It is impossible not to feel at peace in such tranquillity. A rare instant where I felt 100% at ease, my thoughts spanned nothing beyond this scene. Few words were spoken between my Stepdad and me, but none were needed. I knew this would always be the golden thread of closeness between us, an experience shared with no-one but each other. I felt privileged that this man, who had elevated my family to new heights and more importantly, brought serenity into my Mum’s life,  would share this with me and show me something to admire. I had suffered, haven’t we all, but he was soothing old wounds by illumination of the great things in this world, far greater than mere humans. So full of knowledge and a calm assurance, I was once more his attentive audience as he wove a patchwork of recollected stories around us, with ski slopes and mountains, grassy meadows and camp fires.

I was in awe. My camera clicked away incessantly as I tried to record the landscape in amazement, in fear that one day my memory may betray me of this moment, the moment I was face to face with the power and wonder of a universe. Behind me lay a country of millions, some raising their heads bleary-eyed to the morning, but in front of me lay only the open sea and then, the universe. The stars that had previously pirouetted now faded away, anticipating their next cue to celebrate the night. Beyond the unbroken line the majestic fire was clawing its way higher, and we were at its mercy. It is absurd of humans to believe we have ultimate control, ultimate supremacy. In reality, we are the smallest insignificant creatures floating on a rock, oblivious to the wonders that grace us every day. It is true that we never fully appreciate something until it is absent from our lives. Sometimes we don’t recognise a diamond when another presents it to us, if only we were to open our eyes. Well, the snapshot in my mind of that new dawn, complete with silver-lined clouds, is perhaps the brightest Crown Jewel of all I that I have.

Images are photographed and edited by myself. Taken Jun/July 2010, published here first Oct 12

An Object Lost

Writing Task 3: Writing through Objects (one we have lost)

I peered into her bag, content at seeing my phone, I.D and bank card nestled amongst her purse and receipts. All was well. I raised the glass to my lips, tipping the amber fire down my throat. We fluffed our hair one last time and ventured into the night, joining the students town-ward bound. The hours slurred into each other until I became aware of cotton on my cheek and numbness in my limbs. Yep, I had ended up at home, face down on my bed again. With one eye closed, I sought my phone and other essentials. A flash of silver on my hideous bottle-green sofa betrayed its whereabouts, a moment before I gave in to the alcohol-induced slumber.

I finally surfaced from my comatose state some hours later. I sat up, regretting the harsh movement as my stomach rebelled. As the spinning room levelled out, my hand curled around my phone on the sofa, brushing the cool plastic of my I.D which I shoved inside the purse I had left neglected on the floor.  My hand reached back for my bank card, anticipating the thin grooves of my name to glide against my fingertips like braille. Instead, they were met with the rough upholstery of my ancient sofa, coarse rather than smooth, fabric rather than plastic.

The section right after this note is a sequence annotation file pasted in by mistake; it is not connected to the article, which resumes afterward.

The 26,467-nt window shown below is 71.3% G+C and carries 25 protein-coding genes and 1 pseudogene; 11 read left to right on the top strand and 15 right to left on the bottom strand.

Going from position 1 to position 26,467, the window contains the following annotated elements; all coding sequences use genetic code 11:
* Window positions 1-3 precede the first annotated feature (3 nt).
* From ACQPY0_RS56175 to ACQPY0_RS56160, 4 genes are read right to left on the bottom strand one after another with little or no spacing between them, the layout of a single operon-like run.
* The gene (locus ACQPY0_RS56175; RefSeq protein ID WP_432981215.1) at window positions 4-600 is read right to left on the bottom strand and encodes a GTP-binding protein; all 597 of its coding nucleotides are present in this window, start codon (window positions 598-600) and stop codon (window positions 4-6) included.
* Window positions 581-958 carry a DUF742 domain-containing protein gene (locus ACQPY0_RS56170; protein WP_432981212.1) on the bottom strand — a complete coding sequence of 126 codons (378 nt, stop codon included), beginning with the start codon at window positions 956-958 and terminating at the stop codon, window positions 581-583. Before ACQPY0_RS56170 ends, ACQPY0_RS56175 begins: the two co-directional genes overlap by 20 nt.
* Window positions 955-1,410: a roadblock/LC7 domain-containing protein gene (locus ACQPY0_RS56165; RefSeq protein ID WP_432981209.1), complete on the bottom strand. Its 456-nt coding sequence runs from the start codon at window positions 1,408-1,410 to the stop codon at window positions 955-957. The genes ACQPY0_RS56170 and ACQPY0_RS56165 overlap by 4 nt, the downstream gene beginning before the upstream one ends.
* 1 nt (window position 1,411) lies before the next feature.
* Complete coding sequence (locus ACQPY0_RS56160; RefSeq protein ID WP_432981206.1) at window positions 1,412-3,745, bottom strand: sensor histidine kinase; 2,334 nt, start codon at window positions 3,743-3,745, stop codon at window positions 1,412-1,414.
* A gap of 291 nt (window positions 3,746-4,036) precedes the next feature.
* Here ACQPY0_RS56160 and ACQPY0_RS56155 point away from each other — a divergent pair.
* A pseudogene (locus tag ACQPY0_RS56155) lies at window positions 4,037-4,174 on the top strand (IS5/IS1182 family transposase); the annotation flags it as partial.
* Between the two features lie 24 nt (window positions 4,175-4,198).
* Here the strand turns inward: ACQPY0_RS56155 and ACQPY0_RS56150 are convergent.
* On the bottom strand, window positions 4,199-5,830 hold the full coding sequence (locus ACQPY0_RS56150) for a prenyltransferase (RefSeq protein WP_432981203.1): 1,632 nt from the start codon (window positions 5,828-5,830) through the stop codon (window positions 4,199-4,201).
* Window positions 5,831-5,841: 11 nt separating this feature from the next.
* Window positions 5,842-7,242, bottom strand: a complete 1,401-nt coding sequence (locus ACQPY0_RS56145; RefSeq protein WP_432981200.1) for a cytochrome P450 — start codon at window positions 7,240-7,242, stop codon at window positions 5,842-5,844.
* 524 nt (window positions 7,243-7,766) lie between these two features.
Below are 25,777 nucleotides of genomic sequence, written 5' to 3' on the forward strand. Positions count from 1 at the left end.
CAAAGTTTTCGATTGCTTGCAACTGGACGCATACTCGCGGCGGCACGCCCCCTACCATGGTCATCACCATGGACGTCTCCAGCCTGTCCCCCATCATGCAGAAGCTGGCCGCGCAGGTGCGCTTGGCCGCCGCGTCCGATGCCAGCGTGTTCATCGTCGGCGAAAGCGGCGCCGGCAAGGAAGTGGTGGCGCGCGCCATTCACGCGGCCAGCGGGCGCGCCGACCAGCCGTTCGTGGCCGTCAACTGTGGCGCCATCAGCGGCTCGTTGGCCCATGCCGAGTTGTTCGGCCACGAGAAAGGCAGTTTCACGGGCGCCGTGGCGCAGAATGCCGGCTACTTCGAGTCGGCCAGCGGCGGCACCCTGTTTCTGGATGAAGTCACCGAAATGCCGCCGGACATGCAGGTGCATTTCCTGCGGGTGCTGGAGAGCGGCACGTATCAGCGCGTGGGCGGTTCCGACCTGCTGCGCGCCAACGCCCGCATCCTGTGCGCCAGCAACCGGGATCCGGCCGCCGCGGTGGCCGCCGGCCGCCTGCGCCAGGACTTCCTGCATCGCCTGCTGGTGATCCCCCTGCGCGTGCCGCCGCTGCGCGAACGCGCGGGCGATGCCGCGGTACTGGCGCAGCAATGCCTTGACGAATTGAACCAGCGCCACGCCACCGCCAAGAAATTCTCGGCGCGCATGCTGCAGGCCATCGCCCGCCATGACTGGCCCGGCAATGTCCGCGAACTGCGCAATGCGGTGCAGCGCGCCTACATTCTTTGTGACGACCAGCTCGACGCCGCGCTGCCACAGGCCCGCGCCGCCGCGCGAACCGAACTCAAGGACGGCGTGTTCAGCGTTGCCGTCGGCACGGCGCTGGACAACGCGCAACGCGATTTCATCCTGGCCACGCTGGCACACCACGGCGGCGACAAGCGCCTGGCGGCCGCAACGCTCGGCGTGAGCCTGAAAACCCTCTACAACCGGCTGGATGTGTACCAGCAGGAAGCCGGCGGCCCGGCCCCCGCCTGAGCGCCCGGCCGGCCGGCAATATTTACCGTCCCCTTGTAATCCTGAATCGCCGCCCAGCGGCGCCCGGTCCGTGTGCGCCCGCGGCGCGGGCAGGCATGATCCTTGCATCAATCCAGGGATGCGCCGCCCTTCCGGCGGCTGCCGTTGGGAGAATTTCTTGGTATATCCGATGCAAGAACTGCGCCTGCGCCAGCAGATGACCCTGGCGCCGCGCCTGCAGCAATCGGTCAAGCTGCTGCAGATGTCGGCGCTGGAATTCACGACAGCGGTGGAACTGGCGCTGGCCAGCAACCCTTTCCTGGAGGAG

In that instant I was wide awake. My sleep-fuzzed brain cleared as I scrambled for my bank card. Running into the hall, I yelled for my friend in panic. Her bag was turned inside out, the floor searched; every crack and crevice in the house which the card could’ve scurried into was inspected. All to no avail.

The realisation hit me like a slap in the face. It was Lost. My card, my lifeline, my money was unreachable. My heart was pounding double-time as I tried to retrace my steps, working myself into a state of anger, frustration and confusion as I paced back and forth.

“What are you worried about?” my friend asked coolly, not even glancing up from her glossy magazine. Apoplectic rage started dangerously bubbling, about to erupt with colourful curses when my brain registered the question, stumping my wrath as it processed the words. Well, what was I worried about? If it didn’t show up, then I would just have to cancel the card. I would lose access to my money for a few days. The thought makes me tense even now, but why?

Why was that piece of plastic so vital at that instant? I had my roof over my head, food in the fridge, a warm bed and clean running water. Whether or not I had money in my pocket or numbers on an ATM screen, I could sleep knowing that I will survive tomorrow. I will not starve. I will not catch pneumonia. Typhoid is not going to visit me anytime soon. The worst that will happen is missing the offer on those Jaffa cakes. Life will go on.

Why are we that concerned with the digital money we never touch, the pieces of paper and metal we do, and the pocket-sized plastic? Yes, they are necessary in our culture for the basics of survival, but after that, the excess is not a matter of life or death. As I contemplated this my shoulders felt less tense, my breathing shallower. Being rich doesn’t enhance our survival rate much beyond those of average wealth.  Money doesn’t make the sea smell saltier, a baby’s laugh sound sweeter or a kiss feel more passionate. We will not die if we have no money for a day or two. We worry if there is nothing to worry about, so programmed are we to concern ourselves with trivial matters. What are we really worried about?


Image is my own, October 2012



My first writing task of my academic year was to write about home, inspired by writers in Granta magazine..